LEXINGTON, Ky. (Dec. 16, 2015) — When Jim Hower published papers in the late 1990s and early 2000s about rare earth concentrations at Kentucky coal mines, it was almost as a novelty. Hower, a petrologist at the University of Kentucky Center for Applied Energy Research (CAER), thought discovering a high concentration of rare earth elements in coal seams in southern and eastern Kentucky was interesting, no doubt, but he didn't think it would amount to much in terms of research and development.
And then Steve Jobs invented the iPhone.
With the advent and proliferation of mobile phones, tablets and laptop computers, the demand for rare earth materials has skyrocketed over the decade. At the same time, the nation's only active rare earth mine — located in California — closed its doors. The confluence of events has made Hower's novelty research, well, novel.
Hower and several UK CAER colleagues received funding on three of 10 U.S. Department of Energy's (DOE) National Energy Technology Laboratory (NETL) projects. NETL funded this series of projects as part of their Recovery of Rare Earth Elements from Coal and Coal Byproducts program. The selected research projects will further program goals by focusing on the development of cost-effective and environmentally benign approaches for the recovery of rare earth elements (REEs) from domestic coal and coal byproducts.
"This is research that I kind of stumbled upon," said Hower. "I submitted some timely papers years ago while analyzing coal byproducts at power plants here in Kentucky, and it turns out that there may be some real development opportunities for Kentucky coal byproducts."
The funded projects fall under two subtopic areas: (1) development of bench-scale and (2) pilot-scale technology to economically separate, extract, and concentrate mixed REEs from coal and coal byproducts, including solids and liquids from coal-related operations. UK CAER researchers received funding for projects under each subtopic.
In the first subtopic area, Hower and fellow UK CAER colleagues Uschi Graham and Kevin Henke received funding as collaborators on the following project:
- "Novel Membrane and Electrodeposition-Based Separation and Recovery of Rare Earth Elements from Coal Combustion Residues." Duke University will develop and test a solvent extraction and membrane filtration process to recover and concentrate REEs from coal combustion residues originating from a variety of geographic locations within the U.S.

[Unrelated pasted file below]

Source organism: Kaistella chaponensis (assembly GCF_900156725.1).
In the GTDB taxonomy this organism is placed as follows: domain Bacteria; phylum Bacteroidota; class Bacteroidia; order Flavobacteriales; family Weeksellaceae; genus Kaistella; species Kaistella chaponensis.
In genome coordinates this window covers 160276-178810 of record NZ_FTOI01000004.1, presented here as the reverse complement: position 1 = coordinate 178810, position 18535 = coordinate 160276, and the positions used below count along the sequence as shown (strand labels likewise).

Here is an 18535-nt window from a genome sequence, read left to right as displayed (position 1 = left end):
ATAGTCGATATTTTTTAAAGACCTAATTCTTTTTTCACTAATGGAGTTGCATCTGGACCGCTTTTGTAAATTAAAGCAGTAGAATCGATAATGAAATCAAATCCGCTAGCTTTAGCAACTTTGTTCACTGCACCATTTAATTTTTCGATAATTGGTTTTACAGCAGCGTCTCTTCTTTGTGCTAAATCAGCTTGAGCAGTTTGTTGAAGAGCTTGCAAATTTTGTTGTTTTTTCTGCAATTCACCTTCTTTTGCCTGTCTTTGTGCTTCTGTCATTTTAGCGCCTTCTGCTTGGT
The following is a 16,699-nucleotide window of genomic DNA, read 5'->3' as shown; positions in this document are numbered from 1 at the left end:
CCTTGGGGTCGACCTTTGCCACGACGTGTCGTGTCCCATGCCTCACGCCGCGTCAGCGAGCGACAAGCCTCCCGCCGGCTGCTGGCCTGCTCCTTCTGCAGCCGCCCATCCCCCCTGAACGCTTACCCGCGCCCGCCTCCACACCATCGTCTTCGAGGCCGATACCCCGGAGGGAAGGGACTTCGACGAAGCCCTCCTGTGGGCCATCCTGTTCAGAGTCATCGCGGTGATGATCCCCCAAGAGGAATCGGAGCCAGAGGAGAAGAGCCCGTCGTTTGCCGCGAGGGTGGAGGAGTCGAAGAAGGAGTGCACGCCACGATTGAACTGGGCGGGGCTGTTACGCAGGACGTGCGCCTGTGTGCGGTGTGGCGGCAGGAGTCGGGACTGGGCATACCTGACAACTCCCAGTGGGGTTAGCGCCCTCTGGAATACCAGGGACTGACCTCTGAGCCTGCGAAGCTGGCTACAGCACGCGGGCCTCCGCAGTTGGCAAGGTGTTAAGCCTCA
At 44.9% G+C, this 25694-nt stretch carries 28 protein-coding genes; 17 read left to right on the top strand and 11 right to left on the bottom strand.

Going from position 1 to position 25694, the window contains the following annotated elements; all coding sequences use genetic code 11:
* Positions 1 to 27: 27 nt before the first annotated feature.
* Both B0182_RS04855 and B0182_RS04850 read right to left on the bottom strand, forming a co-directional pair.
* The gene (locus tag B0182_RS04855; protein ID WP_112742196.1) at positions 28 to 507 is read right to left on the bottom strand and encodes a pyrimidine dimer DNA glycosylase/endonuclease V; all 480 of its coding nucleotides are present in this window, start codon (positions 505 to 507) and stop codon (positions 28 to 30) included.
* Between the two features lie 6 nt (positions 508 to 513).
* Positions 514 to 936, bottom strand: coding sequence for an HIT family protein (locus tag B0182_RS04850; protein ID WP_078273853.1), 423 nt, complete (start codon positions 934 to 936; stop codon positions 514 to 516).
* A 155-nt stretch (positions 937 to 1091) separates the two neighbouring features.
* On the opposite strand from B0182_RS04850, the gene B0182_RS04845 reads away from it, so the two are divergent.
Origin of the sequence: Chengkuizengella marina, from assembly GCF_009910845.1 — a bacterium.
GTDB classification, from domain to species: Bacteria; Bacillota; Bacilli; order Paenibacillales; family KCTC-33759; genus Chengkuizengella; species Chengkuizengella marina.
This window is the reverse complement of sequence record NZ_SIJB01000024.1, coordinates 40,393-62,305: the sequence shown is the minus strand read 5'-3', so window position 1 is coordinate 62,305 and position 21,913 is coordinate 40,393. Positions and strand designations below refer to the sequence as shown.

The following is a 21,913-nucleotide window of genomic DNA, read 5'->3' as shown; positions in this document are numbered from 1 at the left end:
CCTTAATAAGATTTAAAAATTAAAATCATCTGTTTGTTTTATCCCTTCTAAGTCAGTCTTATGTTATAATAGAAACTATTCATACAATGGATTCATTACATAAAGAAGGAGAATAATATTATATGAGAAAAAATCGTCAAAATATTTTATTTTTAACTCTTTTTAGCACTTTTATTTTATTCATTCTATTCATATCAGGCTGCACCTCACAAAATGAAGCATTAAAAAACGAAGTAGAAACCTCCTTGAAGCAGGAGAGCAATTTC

In the second subtopic area, Hower and fellow UK CAER colleague Jack Groppo received funding on two projects:
- "Pilot-Scale Testing of an Integrated Circuit for the Extraction of Rare Earth Minerals and Elements from Coal and Coal Byproducts Using Advanced Separation Technologies." Led by Rick Honaker in UK's Mining Engineering Department with UK CAER and the Kentucky Geological Survey serving as partners, this project will develop and test a one-fourth ton/hour pilot-scale plant for the extraction of REEs from Central Appalachian bituminous coal preparation plant refuse. The extraction and recovery process will consist of both physical and chemical separation methods that are currently available for deployment at pilot scale.
- "High-Yield and Economical Production of Rare Earth Elements from Coal Ash." Physical Sciences, Inc. will evaluate a physical/chemical separation technology program to optimize recovery of REEs at pilot scale. The anticipated capacity of the plant is approximately 1-5 tons/day of post-combustion coal ash from burning Fire Clay coal from Eastern Kentucky, and from combusting anthracite refuse.
"Drs. Hower, Groppo, Henke and Graham should be commended for their novel work in this burgeoning area of science," said Rodney Andrews, director of UK CAER. "I don't know of another institution that is part of three of these 10 grants. It showcases the depth and breadth of our researchers, and how valuable CAER is to partner institutions and organizations across the country."
REEs are a series of chemical elements found in the Earth's crust. Due to their unique chemical properties, REEs have become essential components of many technologies spanning a range of applications including electronics, computer and communication systems, transportation, health care, and national defense. The demand, cost, and availability of REEs has grown significantly over recent years stimulating an emphasis on economically feasible approaches for REE recovery.
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